Augmented Reality (AR) and Virtual Reality (VR) in simple terms is a computer-generated simulation or replacement of one’s environment. For example, you put on a headset and it blocks out your worldview and substitutes it with the digital world that’s designed to fool your senses. From your brain’s perspective you’re somewhere else it’s a form of mental teleportation. So where did VR and AR come from and where will it take us.
Virtual Reality Origins
Origins of VR as a technology system can be traced back to 1962 when filmmaker Mort Heilig created the “Sensorama”. It was an arcade-style cabinet with a 3D display, vibrating seat, stereo sound. One of the experiences was riding a motorcycle down the streets of Brooklyn. The viewer would have a 3D view of the streets while having the wind blow in their face while simultaneously feeling the vibration of the motorcycle seat and even experiencing the smells of the city. The idea was revolutionary for the time it largely didn’t gain traction.
Most people point to MIT Computer Scientist Ivan Sutherland as being the Godfather of VR displays. In 1968 he created the sort of Damocles the first VR headset. He and his colleagues at MIT started the first virtual headset experiments. Sutherland was a low-key genius he also invented Sketch Pad in 1963 an advanced software for computer-aided design and a breakthrough in human-computer interaction.
It wouldn’t be until 1987 when the actual term virtual reality was coined. The term was the brainchild of Jaron Lanier an American computer philosopher and computer scientist. The actual meaning of Virtual Reality, “virtual” means being something in effect though not an actuality or in fact. In other words, ideally, VR is an approximation of our reality that is digital but not reality itself.
Since its inception in the late 60s, VR Hardware has existed largely in University Research Labs in hilariously big and bulky forms never to test the waters of the mainstream consumer product. They were mostly for gaining an understanding of the limits of our brain’s perception systems; it was also a helpful tool for PTSD and Cognitive Behavior Therapy.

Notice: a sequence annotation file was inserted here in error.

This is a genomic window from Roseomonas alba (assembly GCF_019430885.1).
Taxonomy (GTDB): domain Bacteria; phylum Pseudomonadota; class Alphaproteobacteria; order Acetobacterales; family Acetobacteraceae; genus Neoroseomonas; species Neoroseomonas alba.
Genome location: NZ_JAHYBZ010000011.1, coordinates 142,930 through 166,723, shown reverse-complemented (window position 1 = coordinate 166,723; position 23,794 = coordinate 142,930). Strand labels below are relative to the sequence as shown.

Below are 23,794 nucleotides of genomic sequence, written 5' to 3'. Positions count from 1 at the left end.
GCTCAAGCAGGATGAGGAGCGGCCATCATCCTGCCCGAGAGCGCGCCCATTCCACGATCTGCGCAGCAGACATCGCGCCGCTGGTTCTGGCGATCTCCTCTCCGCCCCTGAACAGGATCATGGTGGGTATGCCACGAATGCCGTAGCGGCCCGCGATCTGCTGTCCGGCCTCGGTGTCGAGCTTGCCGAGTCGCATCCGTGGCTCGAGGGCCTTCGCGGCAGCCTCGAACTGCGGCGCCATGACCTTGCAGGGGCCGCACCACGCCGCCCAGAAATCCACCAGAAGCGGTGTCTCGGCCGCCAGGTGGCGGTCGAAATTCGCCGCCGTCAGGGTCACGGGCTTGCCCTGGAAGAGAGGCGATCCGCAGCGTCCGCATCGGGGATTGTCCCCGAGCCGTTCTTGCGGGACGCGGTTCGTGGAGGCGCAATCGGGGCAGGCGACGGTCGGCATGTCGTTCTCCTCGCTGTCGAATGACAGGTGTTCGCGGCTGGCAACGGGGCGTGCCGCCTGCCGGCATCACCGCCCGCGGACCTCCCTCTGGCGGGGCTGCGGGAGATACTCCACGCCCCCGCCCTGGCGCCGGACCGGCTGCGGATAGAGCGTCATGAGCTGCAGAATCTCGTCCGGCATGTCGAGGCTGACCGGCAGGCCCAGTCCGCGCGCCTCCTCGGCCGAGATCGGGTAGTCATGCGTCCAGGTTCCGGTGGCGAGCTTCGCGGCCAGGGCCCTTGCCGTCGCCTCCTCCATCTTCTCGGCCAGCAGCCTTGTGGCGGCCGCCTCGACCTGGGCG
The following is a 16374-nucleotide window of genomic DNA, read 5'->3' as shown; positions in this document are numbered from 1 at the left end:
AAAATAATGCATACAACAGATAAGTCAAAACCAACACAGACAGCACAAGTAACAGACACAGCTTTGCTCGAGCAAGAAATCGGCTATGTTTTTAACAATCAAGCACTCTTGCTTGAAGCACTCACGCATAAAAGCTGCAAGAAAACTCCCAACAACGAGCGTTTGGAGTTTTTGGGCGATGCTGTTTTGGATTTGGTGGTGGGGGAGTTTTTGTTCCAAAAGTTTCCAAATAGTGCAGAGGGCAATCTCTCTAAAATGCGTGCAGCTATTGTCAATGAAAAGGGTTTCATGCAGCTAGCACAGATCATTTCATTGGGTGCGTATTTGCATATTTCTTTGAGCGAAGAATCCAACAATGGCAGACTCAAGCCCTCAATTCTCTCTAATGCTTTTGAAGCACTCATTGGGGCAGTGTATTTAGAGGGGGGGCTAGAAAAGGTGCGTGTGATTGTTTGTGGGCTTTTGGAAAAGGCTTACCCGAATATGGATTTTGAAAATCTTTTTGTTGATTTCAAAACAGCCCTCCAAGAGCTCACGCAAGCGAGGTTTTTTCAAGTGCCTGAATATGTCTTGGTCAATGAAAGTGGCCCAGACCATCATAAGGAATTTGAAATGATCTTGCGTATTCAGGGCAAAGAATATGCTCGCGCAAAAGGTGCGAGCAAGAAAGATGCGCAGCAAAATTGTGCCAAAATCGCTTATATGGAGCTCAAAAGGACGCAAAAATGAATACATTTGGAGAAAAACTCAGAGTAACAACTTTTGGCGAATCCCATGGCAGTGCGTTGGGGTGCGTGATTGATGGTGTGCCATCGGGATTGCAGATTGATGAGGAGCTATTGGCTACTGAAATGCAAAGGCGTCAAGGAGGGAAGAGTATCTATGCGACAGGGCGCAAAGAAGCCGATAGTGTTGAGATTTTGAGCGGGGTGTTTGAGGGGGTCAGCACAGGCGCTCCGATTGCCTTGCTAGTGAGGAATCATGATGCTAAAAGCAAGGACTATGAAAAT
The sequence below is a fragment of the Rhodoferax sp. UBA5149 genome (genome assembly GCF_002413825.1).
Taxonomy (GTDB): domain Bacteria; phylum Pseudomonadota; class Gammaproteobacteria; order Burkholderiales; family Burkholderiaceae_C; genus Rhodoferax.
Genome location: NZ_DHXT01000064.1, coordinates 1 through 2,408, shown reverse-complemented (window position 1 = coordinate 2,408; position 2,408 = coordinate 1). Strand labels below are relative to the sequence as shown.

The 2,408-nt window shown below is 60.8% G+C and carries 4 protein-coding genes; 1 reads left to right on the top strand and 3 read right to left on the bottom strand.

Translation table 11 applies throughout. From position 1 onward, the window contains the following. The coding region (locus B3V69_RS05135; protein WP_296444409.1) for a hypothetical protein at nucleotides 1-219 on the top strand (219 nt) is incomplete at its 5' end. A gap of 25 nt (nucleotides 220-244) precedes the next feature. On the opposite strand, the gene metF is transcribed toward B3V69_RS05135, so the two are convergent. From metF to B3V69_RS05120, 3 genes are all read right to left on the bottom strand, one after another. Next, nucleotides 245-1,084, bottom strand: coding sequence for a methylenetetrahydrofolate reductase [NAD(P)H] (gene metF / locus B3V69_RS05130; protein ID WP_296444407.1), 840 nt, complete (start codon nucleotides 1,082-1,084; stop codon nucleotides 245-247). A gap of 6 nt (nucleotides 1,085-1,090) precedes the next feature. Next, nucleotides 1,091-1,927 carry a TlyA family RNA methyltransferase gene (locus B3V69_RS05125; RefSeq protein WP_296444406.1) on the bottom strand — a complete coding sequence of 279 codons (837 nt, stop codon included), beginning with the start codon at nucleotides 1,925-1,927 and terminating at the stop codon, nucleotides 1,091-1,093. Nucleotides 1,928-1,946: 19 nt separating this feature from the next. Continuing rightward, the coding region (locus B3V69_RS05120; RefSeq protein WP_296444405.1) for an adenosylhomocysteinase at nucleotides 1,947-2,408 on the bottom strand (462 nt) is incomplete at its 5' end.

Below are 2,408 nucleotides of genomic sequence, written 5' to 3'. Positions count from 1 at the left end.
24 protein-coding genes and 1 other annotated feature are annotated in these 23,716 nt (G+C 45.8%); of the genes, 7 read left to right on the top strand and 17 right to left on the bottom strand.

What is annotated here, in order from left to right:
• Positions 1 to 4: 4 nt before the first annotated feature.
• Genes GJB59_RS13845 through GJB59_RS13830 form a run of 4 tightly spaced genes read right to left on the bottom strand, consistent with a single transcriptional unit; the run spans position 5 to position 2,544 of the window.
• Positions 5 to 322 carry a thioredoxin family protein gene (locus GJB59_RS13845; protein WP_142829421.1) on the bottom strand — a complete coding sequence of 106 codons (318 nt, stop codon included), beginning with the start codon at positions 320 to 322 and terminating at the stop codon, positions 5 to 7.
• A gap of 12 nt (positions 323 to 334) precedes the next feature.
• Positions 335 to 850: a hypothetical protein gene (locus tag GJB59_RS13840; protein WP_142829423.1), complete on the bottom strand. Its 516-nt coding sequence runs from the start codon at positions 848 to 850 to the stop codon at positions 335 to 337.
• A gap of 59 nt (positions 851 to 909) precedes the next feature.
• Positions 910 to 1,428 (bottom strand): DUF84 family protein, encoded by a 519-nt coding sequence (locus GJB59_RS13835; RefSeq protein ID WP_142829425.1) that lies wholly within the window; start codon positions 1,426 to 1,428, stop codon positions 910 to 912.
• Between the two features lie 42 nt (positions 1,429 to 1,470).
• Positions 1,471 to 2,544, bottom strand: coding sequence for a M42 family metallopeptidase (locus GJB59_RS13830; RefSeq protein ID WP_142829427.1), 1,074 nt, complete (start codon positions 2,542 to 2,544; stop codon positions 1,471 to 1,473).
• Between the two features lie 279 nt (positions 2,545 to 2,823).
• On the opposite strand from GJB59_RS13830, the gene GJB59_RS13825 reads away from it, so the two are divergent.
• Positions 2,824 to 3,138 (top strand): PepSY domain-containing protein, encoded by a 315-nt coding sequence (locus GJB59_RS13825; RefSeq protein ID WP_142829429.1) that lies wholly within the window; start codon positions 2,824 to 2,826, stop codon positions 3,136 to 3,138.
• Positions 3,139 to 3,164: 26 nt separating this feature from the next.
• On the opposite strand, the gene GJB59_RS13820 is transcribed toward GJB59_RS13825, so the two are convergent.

Over the years various companies such as Nintendo and NEC have tried bringing VR to the consumer market but these efforts were major failures. Broadly speaking the technology just wasn’t there and the threshold for building and convincing headset was too high until now. Currently, VR is quickly becoming extremely relevant to Gamers, 3D Artists, Architects, Teachers & Students, and Medical Experts. After crying wolf, several times VR is finally showing some promise and this time around with products like HTC Vive, Oculus Rift, Play Station VR, etc to mobile-based headsets like the Google Daydream View and standalone VR headsets like the Oculus Go.
Augmented Reality Origins
Augmented Reality (AR) also known as mixed reality is a different beast from VR this is because its main purpose isn’t to cut out the real world and transport you to another one but rather is to be an enhancement of your real world with a set of magical virtual objects in it. When a person’s real environment is supplemented or augmented with computer-generated images usually motion tracked then that’s augmented reality.
So if you play Pokémon go when that was a thing or have you Snapchat lens face filters then you’ve already used primitive forms of augmented reality. The term augmented reality is attributed to a former Boeing researcher Thomas Corder in 1990 augment is from the Latin word “Aguere’ which means “to increase” or “to add”. Hence AR technology is adding to our existing reality and Augmented Reality is also showing promise with efforts like Microsoft’s Hololens, Magic Leap project, and most recent venture to make this tech mainstream Apple AR Glasses.
Virtual Reality tends to be completely immersive with no real-world stimuli affecting the experience and the goal of VR is to make the user feel as if they are in fact in another place. In stark contrast to this Augmented Reality acts as a digital addition to the user’s world for example objects can appear on tables, information can be displayed in floating windows, graphics can be generated all seamlessly, motion tracked to the user’s field.
The thing that makes AR and VR different from any other form of technology is that it directly affects the perceptions and processes of the human mind in an obvious way. There are a large number of people that do think both AR and VR will fade out like previous hype cycles of this technology like in the 80s and 90s.
The thing to note here is that the underlying technology is vastly more powerful this time around and it’s very much feasible to think of it as a time. We just need to have the right blend of killer AR and VR applications, products, prices, and consumer demand to begin the altered reality spark. At current rates by 2025 attractive AR and VR experiences will be commonplace if done right these technologies show incredible potential.